This is how Amazon has infiltrated the home with its voice-activated devices and service. Not through genuine utility, but by scratching the smallest itches of ordinary life—even when Amazon itself is the cause of the initial irritation. The results might be convenient, but they also facilitate a new depth of corporate surveillance.
I never intended to use Alexa at all. I have all the usual worries about privacy, and adding more microphones to my home felt unwise. I bought an Echo as a way to communicate with my visually impaired father, a topic I wrote about for The Atlantic earlier this year.
But once the thing was in my house, it turned out to be kind of useful. I connected it to my whole-house audio, making it possible to ask Alexa to play music in different rooms. That also meant my 4-year-old could do so, and when Sonos, the wireless-speaker company, introduced an Alexa-enabled speaker, I got one for her room—now she can ask for music while she’s playing or going to sleep. Calling for Alexa to weigh in on a dispute or to relay a bit of trivia from the dinner table feels less socially disruptive than retreating privately into a smartphone. And the tea timer, of course.
Sorry, Alexa is not a feminist.
Useful might be the wrong word. None of these shifts in daily life is necessary, and the benefit they provide is so incremental, it often feels like a step backward. Eliminating the 10 steps and five button presses of setting an analog kitchen timer, or creating the ability to turn off the lights without getting up: This is tiny succor in an otherwise difficult life. Despite all the baggage of bringing a gendered, privacy-eroding digital assistant into the home, Alexa offers enough small comforts that users are willing to overlook them.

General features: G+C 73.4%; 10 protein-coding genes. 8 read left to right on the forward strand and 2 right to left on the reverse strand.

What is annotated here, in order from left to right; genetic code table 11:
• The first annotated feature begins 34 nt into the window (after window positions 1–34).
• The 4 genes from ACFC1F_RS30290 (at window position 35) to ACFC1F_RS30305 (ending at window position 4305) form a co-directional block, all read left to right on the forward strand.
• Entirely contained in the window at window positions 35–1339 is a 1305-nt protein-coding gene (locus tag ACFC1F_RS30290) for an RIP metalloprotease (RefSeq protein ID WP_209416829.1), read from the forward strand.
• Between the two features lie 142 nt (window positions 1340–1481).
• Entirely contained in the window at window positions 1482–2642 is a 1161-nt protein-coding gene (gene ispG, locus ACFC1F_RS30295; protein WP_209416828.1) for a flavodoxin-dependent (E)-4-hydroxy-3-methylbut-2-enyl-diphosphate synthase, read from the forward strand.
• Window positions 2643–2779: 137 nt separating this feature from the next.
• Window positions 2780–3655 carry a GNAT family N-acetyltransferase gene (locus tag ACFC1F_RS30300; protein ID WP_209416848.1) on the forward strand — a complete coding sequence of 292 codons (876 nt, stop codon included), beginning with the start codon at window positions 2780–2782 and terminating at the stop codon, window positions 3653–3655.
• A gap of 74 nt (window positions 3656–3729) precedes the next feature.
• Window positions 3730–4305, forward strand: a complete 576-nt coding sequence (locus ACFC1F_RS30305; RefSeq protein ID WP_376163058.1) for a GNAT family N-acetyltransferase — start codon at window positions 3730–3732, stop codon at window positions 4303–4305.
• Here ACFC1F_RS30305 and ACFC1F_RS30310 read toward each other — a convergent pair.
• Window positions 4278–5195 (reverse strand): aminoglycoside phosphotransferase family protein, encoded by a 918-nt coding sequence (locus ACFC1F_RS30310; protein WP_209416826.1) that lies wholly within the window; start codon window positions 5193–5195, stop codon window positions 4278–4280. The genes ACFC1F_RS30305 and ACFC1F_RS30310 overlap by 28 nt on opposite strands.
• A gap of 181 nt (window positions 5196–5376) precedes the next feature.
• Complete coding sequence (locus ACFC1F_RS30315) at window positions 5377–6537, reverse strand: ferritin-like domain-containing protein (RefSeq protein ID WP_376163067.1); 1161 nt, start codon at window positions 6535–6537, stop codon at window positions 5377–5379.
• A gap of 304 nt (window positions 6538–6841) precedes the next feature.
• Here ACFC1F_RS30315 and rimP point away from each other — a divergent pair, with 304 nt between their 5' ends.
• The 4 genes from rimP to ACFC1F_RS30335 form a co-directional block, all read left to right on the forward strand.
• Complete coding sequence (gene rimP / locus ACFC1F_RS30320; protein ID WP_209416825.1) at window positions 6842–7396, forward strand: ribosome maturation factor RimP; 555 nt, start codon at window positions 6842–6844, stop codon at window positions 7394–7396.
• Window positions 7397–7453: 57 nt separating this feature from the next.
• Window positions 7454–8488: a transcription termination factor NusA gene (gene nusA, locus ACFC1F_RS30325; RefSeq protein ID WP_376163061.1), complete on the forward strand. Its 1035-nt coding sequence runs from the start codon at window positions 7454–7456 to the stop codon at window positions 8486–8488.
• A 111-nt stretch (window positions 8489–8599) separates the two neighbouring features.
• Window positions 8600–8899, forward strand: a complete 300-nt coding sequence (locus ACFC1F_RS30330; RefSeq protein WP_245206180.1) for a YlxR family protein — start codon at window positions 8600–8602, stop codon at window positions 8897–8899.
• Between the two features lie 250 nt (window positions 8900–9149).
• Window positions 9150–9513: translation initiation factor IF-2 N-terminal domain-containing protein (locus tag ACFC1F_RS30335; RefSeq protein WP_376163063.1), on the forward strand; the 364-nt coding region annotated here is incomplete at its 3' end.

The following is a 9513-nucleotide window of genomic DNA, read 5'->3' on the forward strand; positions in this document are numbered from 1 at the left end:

Amazon’s plans for the service are ambitious. In addition to the wall clock, the company announced a barrage of Alexa-enabled products yesterday. Among them are home-audio devices that compete directly with Sonos’s offerings (at much lower prices), along with updates to its Echo speakers and Fire television units. The company also introduced Echo Auto, a device that brings Alexa into the car, using smartphone connectivity for operation. In addition to allaying concerns about distracted driving (and helping people negotiate increasingly common hands-free laws), Echo Auto also opens the door to, well, opening the garage door by voice from the car.
That seems ridiculous. Can’t people just reach up and press the button, like they have done for decades? But once again, scratching tiny itches can produce surprising relief. The car I drive has thick sun visors and I’ve never been able to attach my garage-door remote to them effectively. So I store the remote in a compartment in the dash, and haul it out every time. Which means risking accidentally pushing the button as I do so, a failing that has sometimes sent the door descending upon my car inadvertently. A voice-activated door opener would avert that risk. This is precisely the kind of small comfort that makes these devices appealing.